The authors investigate the function of the PTB domain containing adaptor protein Numb in skeletal muscle structure and function. In particular, the effects of reduced Numb expression in aging muscle is proposed as a mechanism for reduced contractile function associated with sarcopenia. Using ex-vivo analysis of conditional Numb and Numblike knockout muscle the authors demonstrate that loss of Numb but not the related Numblike gene expression perturbs muscle force generation. In order to explore the molecular mechanisms involved, Numb interacting proteins were identified in C2C12 cell cultured myotubes by immunoprecipitation and LC-MS/MS. The authors identify Septin 7 as well as Septin 2, 9 and 10 as a Numb binding proteins and demonstrate that loss of Numb/Numblike in myofibers causes changes in Septin 7 subcellular localization. Of note, whether additional septins form a complex or are also disrupted by Numb/Numblike loss remains an interesting area for further investigation. Additional investigation of the specificity and mapping of the Numb-Septin 7 (or another Septin) interaction would be of interest and provide an approach for future studies to demonstrate the biological relevance and specificity of the Numb-Septin 7 interaction in skeletal muscle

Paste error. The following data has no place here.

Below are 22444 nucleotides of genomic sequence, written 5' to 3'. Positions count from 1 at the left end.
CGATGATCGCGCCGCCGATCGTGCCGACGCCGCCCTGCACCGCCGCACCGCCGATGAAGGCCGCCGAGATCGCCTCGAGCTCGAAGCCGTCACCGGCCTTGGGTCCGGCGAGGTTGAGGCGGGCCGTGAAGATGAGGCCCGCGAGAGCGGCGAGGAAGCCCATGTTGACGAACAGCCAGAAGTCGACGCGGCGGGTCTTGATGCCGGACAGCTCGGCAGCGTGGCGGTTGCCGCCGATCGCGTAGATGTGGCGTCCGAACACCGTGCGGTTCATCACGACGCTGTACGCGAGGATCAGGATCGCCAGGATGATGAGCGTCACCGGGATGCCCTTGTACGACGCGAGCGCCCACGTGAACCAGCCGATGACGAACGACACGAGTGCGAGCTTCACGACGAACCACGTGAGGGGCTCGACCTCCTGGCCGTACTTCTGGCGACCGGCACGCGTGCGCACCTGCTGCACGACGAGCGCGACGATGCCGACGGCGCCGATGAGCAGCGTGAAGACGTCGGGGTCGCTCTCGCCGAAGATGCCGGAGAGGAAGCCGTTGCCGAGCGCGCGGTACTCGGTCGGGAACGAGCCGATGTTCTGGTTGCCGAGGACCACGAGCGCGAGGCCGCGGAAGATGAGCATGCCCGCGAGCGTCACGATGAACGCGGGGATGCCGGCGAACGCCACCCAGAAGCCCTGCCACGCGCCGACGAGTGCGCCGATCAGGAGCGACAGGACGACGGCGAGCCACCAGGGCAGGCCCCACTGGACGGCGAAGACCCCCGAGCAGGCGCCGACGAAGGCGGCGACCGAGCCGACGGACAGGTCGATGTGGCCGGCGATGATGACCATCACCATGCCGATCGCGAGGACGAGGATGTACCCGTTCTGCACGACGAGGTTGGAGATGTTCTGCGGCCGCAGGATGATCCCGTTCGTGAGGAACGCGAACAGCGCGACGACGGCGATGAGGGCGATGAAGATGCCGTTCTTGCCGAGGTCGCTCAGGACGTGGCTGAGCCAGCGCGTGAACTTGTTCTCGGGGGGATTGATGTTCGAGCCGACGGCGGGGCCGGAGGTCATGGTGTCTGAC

Reviewer #2 (Public review):


The main purpose of this investigation was to (1) compare the effects of a single knockout (sKO) of Numb or a double knockout (dKO) of Numb and NumbL on ex-vivo physiological properties of the extensor digitorium longus (EDL) muscle in C57BL/6NCrl mice; and (2) analyze protein complexes isolated from C2C12 myotubes via immunoprecipitation and LC/MS/MS for potential Numb binding partners. The main findings are (1) the muscles from sKO and dKO were significantly weaker with little difference between the sKO and dKO lines, indicating the reduced force is mainly due to the inactivation of the Numb gene; and (2) there were 11 potential Numb binding proteins that were identified and cytoskeletal specific proteins including Septin 7.